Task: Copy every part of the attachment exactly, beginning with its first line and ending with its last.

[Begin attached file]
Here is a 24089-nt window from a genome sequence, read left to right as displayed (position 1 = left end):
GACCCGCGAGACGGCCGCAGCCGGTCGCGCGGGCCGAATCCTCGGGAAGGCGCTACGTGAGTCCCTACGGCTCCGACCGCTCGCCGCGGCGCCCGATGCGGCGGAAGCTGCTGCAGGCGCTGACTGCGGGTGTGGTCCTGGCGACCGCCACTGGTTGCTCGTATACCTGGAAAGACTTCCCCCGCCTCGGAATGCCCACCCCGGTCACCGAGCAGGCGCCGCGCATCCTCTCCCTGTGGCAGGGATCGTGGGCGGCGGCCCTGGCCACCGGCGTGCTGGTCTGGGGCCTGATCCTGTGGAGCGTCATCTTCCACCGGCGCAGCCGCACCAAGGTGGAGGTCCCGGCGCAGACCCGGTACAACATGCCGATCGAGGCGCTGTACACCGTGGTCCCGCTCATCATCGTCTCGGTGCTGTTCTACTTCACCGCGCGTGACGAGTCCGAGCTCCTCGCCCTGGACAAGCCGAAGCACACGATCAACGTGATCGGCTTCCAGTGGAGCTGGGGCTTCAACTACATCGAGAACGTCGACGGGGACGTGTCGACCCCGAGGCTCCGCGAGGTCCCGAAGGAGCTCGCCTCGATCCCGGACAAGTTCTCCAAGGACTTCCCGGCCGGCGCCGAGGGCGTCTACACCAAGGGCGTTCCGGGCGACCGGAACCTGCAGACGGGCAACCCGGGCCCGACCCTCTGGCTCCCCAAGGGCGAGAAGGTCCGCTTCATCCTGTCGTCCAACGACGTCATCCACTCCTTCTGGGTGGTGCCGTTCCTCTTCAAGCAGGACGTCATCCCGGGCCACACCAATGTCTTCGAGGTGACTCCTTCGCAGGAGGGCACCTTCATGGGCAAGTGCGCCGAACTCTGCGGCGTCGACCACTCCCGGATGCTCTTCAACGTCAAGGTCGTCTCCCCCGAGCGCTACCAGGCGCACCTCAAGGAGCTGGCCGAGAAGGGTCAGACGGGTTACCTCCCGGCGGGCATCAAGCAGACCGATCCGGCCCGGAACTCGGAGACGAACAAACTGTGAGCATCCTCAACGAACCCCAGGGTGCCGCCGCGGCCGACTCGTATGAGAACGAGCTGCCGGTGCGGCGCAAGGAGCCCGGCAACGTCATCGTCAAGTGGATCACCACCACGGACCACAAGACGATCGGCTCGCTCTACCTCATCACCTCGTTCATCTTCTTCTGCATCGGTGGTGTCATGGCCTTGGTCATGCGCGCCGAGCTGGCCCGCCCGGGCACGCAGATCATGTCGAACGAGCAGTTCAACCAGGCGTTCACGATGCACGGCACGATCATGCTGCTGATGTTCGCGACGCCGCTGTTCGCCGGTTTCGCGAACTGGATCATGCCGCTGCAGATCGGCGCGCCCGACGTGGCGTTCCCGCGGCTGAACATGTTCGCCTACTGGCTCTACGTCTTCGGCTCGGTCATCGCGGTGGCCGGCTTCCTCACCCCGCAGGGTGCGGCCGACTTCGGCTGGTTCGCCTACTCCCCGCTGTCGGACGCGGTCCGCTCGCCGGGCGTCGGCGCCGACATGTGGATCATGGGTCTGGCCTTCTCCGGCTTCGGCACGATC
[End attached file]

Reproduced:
Here is a 24089-nt window from a genome sequence, read left to right as displayed (position 1 = left end):
GACCCGCGAGACGGCCGCAGCCGGTCGCGCGGGCCGAATCCTCGGGAAGGCGCTACGTGAGTCCCTACGGCTCCGACCGCTCGCCGCGGCGCCCGATGCGGCGGAAGCTGCTGCAGGCGCTGACTGCGGGTGTGGTCCTGGCGACCGCCACTGGTTGCTCGTATACCTGGAAAGACTTCCCCCGCCTCGGAATGCCCACCCCGGTCACCGAGCAGGCGCCGCGCATCCTCTCCCTGTGGCAGGGATCGTGGGCGGCGGCCCTGGCCACCGGCGTGCTGGTCTGGGGCCTGATCCTGTGGAGCGTCATCTTCCACCGGCGCAGCCGCACCAAGGTGGAGGTCCCGGCGCAGACCCGGTACAACATGCCGATCGAGGCGCTGTACACCGTGGTCCCGCTCATCATCGTCTCGGTGCTGTTCTACTTCACCGCGCGTGACGAGTCCGAGCTCCTCGCCCTGGACAAGCCGAAGCACACGATCAACGTGATCGGCTTCCAGTGGAGCTGGGGCTTCAACTACATCGAGAACGTCGACGGGGACGTGTCGACCCCGAGGCTCCGCGAGGTCCCGAAGGAGCTCGCCTCGATCCCGGACAAGTTCTCCAAGGACTTCCCGGCCGGCGCCGAGGGCGTCTACACCAAGGGCGTTCCGGGCGACCGGAACCTGCAGACGGGCAACCCGGGCCCGACCCTCTGGCTCCCCAAGGGCGAGAAGGTCCGCTTCATCCTGTCGTCCAACGACGTCATCCACTCCTTCTGGGTGGTGCCGTTCCTCTTCAAGCAGGACGTCATCCCGGGCCACACCAATGTCTTCGAGGTGACTCCTTCGCAGGAGGGCACCTTCATGGGCAAGTGCGCCGAACTCTGCGGCGTCGACCACTCCCGGATGCTCTTCAACGTCAAGGTCGTCTCCCCCGAGCGCTACCAGGCGCACCTCAAGGAGCTGGCCGAGAAGGGTCAGACGGGTTACCTCCCGGCGGGCATCAAGCAGACCGATCCGGCCCGGAACTCGGAGACGAACAAACTGTGAGCATCCTCAACGAACCCCAGGGTGCCGCCGCGGCCGACTCGTATGAGAACGAGCTGCCGGTGCGGCGCAAGGAGCCCGGCAACGTCATCGTCAAGTGGATCACCACCACGGACCACAAGACGATCGGCTCGCTCTACCTCATCACCTCGTTCATCTTCTTCTGCATCGGTGGTGTCATGGCCTTGGTCATGCGCGCCGAGCTGGCCCGCCCGGGCACGCAGATCATGTCGAACGAGCAGTTCAACCAGGCGTTCACGATGCACGGCACGATCATGCTGCTGATGTTCGCGACGCCGCTGTTCGCCGGTTTCGCGAACTGGATCATGCCGCTGCAGATCGGCGCGCCCGACGTGGCGTTCCCGCGGCTGAACATGTTCGCCTACTGGCTCTACGTCTTCGGCTCGGTCATCGCGGTGGCCGGCTTCCTCACCCCGCAGGGTGCGGCCGACTTCGGCTGGTTCGCCTACTCCCCGCTGTCGGACGCGGTCCGCTCGCCGGGCGTCGGCGCCGACATGTGGATCATGGGTCTGGCCTTCTCCGGCTTCGGCACGATC